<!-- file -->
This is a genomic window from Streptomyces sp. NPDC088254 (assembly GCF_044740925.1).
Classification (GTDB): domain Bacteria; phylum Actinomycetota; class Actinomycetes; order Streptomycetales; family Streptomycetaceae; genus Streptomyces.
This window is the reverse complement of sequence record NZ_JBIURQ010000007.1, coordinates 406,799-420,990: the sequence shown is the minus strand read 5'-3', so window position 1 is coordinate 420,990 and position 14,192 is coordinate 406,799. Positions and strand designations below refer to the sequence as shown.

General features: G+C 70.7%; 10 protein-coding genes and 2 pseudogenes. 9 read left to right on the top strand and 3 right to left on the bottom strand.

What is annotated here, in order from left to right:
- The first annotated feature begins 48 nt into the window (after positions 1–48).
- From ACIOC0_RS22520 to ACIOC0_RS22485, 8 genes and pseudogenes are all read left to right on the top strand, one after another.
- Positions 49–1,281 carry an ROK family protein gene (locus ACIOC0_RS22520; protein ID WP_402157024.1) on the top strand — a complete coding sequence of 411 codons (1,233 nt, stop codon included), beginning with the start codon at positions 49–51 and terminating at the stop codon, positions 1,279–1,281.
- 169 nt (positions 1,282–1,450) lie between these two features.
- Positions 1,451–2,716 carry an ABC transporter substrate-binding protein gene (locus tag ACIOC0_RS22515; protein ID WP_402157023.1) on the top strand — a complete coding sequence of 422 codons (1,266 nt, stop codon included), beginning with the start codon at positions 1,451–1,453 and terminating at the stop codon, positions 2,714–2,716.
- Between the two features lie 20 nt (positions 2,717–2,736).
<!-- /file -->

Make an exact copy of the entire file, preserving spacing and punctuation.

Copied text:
This is a genomic window from Streptomyces sp. NPDC088254 (assembly GCF_044740925.1).
Classification (GTDB): domain Bacteria; phylum Actinomycetota; class Actinomycetes; order Streptomycetales; family Streptomycetaceae; genus Streptomyces.
This window is the reverse complement of sequence record NZ_JBIURQ010000007.1, coordinates 406,799-420,990: the sequence shown is the minus strand read 5'-3', so window position 1 is coordinate 420,990 and position 14,192 is coordinate 406,799. Positions and strand designations below refer to the sequence as shown.

General features: G+C 70.7%; 10 protein-coding genes and 2 pseudogenes. 9 read left to right on the top strand and 3 right to left on the bottom strand.

What is annotated here, in order from left to right:
- The first annotated feature begins 48 nt into the window (after positions 1–48).
- From ACIOC0_RS22520 to ACIOC0_RS22485, 8 genes and pseudogenes are all read left to right on the top strand, one after another.
- Positions 49–1,281 carry an ROK family protein gene (locus ACIOC0_RS22520; protein ID WP_402157024.1) on the top strand — a complete coding sequence of 411 codons (1,233 nt, stop codon included), beginning with the start codon at positions 49–51 and terminating at the stop codon, positions 1,279–1,281.
- 169 nt (positions 1,282–1,450) lie between these two features.
- Positions 1,451–2,716 carry an ABC transporter substrate-binding protein gene (locus tag ACIOC0_RS22515; protein ID WP_402157023.1) on the top strand — a complete coding sequence of 422 codons (1,266 nt, stop codon included), beginning with the start codon at positions 1,451–1,453 and terminating at the stop codon, positions 2,714–2,716.
- Between the two features lie 20 nt (positions 2,717–2,736).